There’s a tiny trend sweeping the nation. No, it’s not that the trend isn’t very…well, trendy. The trend toward tiny houses has swept up millions of people who are thinking to themselves, “Maybe I could downsize, too!”
But before you put your down payment on a tiny house of your own, it’s worth doing a little (sorry!) research to make sure you know what you’re getting into! Tiny houses are more than just very small homes. They can also come along with extra baggage if you don’t make sure you’re taken care of all the details. But first…
What qualifies as a tiny house?
The typical US home falls solidly in the 2,000 to 3,000 square foot range. Tiny houses, on the other hand, are usually just a few hundred square feet. The most extreme tiny homes are under 100 square feet – more than ten times smaller than the average home!
Beyond their diminutive footprint, tiny houses may not share much! They can be built like a typical house on a foundation or they may be mobile, built on a trailer with wheels. Some tiny houses are spartan cabins in the woods, while others are ultra-luxe and built with high-end materials and custom finishes.
Why are people “going tiny”?
If you’ve never thought about a tiny house before, you may wonder why somebody would trade lots of extra space for a lilliputian domain. There are as many reasons to “go tiny” as there are tiny house dwellers, but a few common ones are:
- Cost – Some tiny homes can cost significantly less than their larger counterparts and may have lower utility bills to boot.
- Environmental impact – Tiny houses built with sustainability in mind can use remarkably little (or even no) energy.
- Minimal lifestyle – When you live in a tiny space, you have less room for stuff.
- Freedom – Tiny houses can be relatively mobile, allowing those who live in one to travel more freely.
Is a tiny house right for me?
While there are some definite benefits to buying a tiny house, there can be some drawbacks, too! Before you take the plunge and buy the tiny house you’ve been daydreaming about, make sure you’ve thought about these things:
Different areas have different laws governing the size of a home, and in some cases, tiny houses simply aren’t allowed or have to follow different laws. You may run into trouble finding a place to put your tiny home, especially if you want to set up shop somewhere a little more permanent. Don’t dive into purchasing a tiny house without researching the local laws.
If your bedroom is bigger than the typical tiny house (400 square feet is just 20’ by 20’, after all), then you may want to do an audit of your lifestyle to determine if you’ll actually fit into a tiny home. Take a look at your belongings and how you typically use your space. If you can’t part with your shoe collection or have hobbies that require a lot of equipment or floor space, you may be better off with a larger space.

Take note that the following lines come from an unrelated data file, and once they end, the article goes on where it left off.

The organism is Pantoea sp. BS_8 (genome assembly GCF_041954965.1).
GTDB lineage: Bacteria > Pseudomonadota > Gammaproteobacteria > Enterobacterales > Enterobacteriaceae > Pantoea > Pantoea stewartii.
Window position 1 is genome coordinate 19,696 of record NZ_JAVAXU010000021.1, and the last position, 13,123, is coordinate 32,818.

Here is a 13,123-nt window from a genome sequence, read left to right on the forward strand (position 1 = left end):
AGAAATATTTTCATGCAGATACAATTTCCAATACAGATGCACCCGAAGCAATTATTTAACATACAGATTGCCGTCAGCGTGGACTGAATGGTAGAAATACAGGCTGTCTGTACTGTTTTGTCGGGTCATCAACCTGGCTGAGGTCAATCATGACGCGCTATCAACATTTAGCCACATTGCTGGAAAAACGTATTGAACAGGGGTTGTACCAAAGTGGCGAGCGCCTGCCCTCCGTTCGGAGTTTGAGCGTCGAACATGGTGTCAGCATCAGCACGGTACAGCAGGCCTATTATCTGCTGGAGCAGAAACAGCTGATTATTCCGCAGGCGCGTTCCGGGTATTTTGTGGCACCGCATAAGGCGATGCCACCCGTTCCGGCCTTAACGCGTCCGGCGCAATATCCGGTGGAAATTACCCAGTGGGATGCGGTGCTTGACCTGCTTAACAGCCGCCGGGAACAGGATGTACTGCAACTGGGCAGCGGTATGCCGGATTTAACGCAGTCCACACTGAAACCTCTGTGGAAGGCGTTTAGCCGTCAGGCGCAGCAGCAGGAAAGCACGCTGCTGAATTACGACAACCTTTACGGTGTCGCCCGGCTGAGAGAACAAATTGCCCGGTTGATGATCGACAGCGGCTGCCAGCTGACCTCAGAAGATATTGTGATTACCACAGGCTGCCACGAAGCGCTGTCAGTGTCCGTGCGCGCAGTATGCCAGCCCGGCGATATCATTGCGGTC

Measured purely by square footage, you’ll likely pay more for a tiny home. The challenges of building a tiny home mean that many builders charge more for taking on a project. Likewise, make sure you understand the local market for selling tiny houses. If you don’t do your due diligence, you may find it challenging to sell should you ever decide to move on. Homes on wheels, like many tiny houses, may not hold the same value as a home with a foundation – but the tradeoff in value may be worth it to you. So make sure you do your research!
How you live today may not reflect your long-term goals – and buying a tiny house might not leave you with much room to grow into your ideal life. If you want a partner, or kids, or pets, will a tiny house accommodate those goals? Likewise, if you enjoy hosting lots of friends or having space for your family to stay when they’re visiting, will you have the room you need? Lots of people in tiny homes are able to make these arrangements work, but it’s worth investigating to make sure it’s a good choice for your unique needs.
Tiny Living – A Big Decision
Before you take the tiny house plunge, make sure it’s a good fit for your needs – current and future. If you’ve got tiny living on the brain, research your choices, think about how you’ll live in the house both today and tomorrow, and consider how a tiny house might align with your goals (or not).
If you’re searching for a home, tiny or otherwise, the Howard Hanna advanced property search can help you find homes for sale in your area. Or, let one of our local real estate professionals assist you in buying the home of your dreams!